This summer I'm taking one course at Wash U: OB 523 Power and Politics in Organizations.
Course Overview: This course focuses on the factors necessary for an individual to have an impact on and within an organization. ‘Informal leadership’ is a critical determinant of one’s ability to initiate positive change, to secure the cooperation of others who are below, above and lateral in the organizational hierarchy, and to generate career success. Many talented people miss out on opportunities for impact and achievement because they lack sensitivity and skill in this areas. The course is designed to help you develop a more sophisticated understanding of power and influence and to learn how you can apply this knowledge ethically, and guided by a set of principles.
The farther I get into this MBA degree, the more I appreciate the courses on "softer" topics. The "hard" topics—more analytical things like data analysis, operations, and so on—are still appealing, but they seem (to me) easier to pick up outside of class because they have clearer rules and logic. I can work those out if I invest the attention.
This other type of class—leading change, negotiation, and now power and politics—is a bit harder to pick up. On one hand, some of the topics seem like things you might pick up with experience at work; on the other hand, wouldn't it be nice to not have to wait to get that experience, which may never come anyway? These courses focus on reading and discussion and explanation and persuasion. It's not hard (as in logic) but it is hard (as in effort to understand).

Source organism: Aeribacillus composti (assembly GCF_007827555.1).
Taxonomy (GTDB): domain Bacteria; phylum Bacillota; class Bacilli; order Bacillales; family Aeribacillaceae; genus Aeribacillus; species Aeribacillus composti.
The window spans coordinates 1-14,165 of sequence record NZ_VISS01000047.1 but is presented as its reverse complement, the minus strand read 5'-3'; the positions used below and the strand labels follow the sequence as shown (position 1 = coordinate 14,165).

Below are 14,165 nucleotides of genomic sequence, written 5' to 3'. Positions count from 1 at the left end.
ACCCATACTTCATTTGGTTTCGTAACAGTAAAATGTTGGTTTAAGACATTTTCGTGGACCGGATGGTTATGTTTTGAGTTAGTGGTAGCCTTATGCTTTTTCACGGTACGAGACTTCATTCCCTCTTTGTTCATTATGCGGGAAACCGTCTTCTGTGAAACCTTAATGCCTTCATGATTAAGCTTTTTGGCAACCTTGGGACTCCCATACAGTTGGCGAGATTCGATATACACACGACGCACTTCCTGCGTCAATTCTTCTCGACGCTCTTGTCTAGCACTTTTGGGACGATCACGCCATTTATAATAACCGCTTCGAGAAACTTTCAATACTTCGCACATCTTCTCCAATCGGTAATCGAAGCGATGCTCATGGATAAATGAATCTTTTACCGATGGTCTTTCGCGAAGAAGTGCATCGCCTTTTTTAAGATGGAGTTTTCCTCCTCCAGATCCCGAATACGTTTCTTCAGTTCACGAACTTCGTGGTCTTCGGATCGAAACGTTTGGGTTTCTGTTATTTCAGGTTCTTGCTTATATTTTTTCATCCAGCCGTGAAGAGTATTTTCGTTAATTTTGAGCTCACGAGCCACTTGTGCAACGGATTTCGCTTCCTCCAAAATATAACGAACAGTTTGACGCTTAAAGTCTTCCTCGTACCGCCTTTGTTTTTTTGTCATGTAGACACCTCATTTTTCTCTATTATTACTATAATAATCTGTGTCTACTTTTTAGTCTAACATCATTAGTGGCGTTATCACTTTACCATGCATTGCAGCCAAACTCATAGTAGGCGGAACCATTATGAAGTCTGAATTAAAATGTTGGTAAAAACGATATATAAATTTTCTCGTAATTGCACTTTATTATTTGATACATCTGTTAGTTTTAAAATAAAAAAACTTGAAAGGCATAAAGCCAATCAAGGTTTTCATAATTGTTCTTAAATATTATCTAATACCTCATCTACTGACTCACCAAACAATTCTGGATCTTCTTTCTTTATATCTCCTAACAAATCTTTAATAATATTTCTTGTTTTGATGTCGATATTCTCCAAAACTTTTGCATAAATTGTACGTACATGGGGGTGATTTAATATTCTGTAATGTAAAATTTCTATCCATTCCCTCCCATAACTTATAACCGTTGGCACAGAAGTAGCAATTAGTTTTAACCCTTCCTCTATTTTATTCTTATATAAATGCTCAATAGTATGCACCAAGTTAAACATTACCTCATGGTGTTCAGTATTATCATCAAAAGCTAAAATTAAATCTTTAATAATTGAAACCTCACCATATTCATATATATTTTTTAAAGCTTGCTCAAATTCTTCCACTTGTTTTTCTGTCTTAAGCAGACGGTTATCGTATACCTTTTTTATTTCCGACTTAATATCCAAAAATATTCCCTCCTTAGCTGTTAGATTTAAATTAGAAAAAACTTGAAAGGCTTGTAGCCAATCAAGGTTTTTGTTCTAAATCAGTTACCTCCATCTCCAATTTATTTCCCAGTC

This course seemed interesting because it covers influence and informal authority. I'm not good at either, really—except when I am. Why does it work for me sometimes? Why does it not work for me most of the time? I'm not approaching influence or power or anything like that intentionally. When it happens, it happens. But hey—here at Middle Age, why not go out and get after it?
I'll grab a list of the course reading soon so you can have your own weaker version of the class. Here's the course outline:
- SECTION 1: POWER: THE CAPACITY TO INFLUENCE OTHERS
- Topic 1.1 : When is Power Used & Why?
- Topic 1.2: Allies & Resources as a Source of Power
- Topic 2.1: Networks as a Route to Create Allies & Access Resources = Networks as a Route to Power
- Topic 2.2: Performance & Reputation
- Topic 4.1: Personal Characteristics
- Topic 4.2: Testing the Limits of Formal Authority
- SECTION 2: LEADING WITH INFORMAL INFLUENCE
- Topic 5.1: Influence Tactics I
- Topic 5.2: Influence Tactics & Style
- Topic 6.1: Influence Style
- Topic 7.1: Developing Influence Skills I
- Topic 7.2: Developing Influence Skills II
- Topic 8.1: Developing Influence Skills III
- Topic 8.2: Intentional Influence – Plan & Review
- SECTION 3: NAVIGATING POLITICS
- Topic 9.1: Success Syndrome I
- Topic 9.2: Success Syndrome II – Good Start
- Topic 10.1: Success Syndrome III: Stretch Projects
- Topic 10.2: Managing Relationships with Bosses and Authority Figures
- Topic 11.1: Managing Relationships with Mentors and Advisors
- Topic 11.2: ‘Selling’ Issues to Initiate Change
- SECTION 4: PUTTING IT ALL TOGETHER
- Topic 13.1: Influence in Action: Perspectives and Stories
- Topic 13.2: Politics of Organization Change
- Topic 14.1: Generating Impact through Informal Leadership
- Topic 14.2: Generating Impact through Informal Leadership (continued)